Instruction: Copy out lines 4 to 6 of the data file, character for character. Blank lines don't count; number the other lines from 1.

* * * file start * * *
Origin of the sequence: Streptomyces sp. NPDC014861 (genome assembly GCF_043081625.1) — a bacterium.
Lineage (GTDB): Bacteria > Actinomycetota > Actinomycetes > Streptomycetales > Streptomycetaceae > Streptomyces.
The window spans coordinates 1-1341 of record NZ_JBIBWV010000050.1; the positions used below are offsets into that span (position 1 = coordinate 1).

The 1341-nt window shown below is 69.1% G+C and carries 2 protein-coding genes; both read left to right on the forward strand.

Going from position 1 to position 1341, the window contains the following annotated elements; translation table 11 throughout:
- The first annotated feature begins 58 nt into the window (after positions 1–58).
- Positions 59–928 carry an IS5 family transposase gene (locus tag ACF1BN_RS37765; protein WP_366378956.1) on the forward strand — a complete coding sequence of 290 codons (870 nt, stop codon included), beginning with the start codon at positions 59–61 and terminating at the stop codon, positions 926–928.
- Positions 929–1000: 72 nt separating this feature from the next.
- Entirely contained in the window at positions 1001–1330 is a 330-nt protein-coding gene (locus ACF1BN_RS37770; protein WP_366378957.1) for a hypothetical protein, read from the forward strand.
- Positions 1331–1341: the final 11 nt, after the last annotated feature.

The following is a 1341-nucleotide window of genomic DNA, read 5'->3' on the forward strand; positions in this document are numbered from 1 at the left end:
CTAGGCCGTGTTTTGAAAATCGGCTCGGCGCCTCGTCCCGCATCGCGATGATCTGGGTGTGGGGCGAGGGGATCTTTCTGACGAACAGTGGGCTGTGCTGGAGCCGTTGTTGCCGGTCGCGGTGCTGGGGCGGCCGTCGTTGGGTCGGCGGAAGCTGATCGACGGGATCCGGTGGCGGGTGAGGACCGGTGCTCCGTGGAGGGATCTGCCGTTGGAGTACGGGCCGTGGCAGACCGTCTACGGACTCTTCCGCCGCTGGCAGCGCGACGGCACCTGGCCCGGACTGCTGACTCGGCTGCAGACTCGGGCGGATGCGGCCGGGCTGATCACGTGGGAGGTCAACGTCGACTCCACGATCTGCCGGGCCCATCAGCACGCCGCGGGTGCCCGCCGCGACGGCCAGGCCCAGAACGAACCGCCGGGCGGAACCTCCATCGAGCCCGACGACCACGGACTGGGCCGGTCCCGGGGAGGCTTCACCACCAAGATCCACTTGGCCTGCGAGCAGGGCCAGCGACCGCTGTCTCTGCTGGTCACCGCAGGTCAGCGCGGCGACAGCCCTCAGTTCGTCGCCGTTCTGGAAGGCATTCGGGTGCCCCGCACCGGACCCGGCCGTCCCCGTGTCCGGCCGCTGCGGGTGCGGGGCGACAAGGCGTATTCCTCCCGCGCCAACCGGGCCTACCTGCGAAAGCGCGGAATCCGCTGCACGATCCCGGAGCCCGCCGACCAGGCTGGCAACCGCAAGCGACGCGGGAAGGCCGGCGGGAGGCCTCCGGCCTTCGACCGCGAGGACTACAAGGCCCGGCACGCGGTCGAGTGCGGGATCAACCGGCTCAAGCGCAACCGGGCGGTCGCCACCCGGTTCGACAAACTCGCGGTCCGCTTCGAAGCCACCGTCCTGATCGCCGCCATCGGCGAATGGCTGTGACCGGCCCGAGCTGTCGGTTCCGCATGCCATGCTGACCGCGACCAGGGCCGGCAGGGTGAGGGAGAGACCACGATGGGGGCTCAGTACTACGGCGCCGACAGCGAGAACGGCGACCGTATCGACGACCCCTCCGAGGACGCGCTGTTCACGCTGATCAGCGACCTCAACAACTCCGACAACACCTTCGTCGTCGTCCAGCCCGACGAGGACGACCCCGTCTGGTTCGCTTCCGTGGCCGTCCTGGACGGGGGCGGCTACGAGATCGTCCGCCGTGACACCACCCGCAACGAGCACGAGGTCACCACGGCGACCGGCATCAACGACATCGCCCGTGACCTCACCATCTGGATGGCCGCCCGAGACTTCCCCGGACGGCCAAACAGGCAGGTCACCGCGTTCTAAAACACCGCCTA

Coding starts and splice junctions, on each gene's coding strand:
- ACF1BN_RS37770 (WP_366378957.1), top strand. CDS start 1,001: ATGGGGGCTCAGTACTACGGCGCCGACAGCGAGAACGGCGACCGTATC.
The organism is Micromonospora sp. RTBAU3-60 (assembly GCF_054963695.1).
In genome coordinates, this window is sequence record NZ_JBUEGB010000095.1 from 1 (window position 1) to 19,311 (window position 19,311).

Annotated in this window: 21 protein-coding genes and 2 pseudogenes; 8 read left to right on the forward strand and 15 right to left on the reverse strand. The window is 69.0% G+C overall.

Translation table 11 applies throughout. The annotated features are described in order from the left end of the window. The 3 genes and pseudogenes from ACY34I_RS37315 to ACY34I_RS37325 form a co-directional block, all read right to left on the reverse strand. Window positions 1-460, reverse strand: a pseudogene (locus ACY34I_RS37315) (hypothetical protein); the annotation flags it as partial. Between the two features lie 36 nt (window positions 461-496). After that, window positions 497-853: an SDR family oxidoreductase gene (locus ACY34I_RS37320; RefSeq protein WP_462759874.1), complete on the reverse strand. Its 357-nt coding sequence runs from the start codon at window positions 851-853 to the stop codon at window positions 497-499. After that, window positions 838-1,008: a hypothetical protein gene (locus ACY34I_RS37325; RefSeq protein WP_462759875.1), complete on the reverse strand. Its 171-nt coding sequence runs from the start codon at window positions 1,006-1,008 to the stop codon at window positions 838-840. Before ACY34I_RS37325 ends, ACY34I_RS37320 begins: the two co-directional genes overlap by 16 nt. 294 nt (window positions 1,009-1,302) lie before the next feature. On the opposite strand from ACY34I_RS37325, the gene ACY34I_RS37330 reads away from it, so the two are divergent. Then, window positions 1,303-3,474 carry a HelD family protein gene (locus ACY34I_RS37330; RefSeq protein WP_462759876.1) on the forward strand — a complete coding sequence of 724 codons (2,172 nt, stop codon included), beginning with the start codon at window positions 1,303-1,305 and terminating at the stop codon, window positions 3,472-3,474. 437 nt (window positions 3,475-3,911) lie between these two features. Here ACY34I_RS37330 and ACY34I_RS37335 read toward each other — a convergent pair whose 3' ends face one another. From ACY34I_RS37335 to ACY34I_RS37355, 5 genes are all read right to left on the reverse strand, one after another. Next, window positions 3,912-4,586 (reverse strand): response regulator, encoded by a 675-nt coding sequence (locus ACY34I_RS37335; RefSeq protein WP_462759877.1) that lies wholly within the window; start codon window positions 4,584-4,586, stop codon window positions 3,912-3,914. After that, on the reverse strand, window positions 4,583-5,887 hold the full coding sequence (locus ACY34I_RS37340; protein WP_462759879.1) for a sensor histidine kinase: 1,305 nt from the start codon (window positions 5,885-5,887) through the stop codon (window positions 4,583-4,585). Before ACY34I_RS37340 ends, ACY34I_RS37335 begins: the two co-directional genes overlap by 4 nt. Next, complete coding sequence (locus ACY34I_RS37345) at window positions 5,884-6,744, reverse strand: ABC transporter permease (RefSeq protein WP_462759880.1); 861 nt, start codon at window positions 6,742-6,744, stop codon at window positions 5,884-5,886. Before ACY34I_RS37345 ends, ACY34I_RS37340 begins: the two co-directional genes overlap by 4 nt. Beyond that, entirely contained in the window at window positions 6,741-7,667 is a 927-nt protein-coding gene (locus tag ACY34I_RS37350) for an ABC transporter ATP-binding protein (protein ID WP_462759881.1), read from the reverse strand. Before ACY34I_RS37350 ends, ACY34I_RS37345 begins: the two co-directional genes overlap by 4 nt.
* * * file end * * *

The 1341-nt window shown below is 69.1% G+C and carries 2 protein-coding genes; both read left to right on the forward strand.

Going from position 1 to position 1341, the window contains the following annotated elements; translation table 11 throughout:
- The first annotated feature begins 58 nt into the window (after positions 1–58).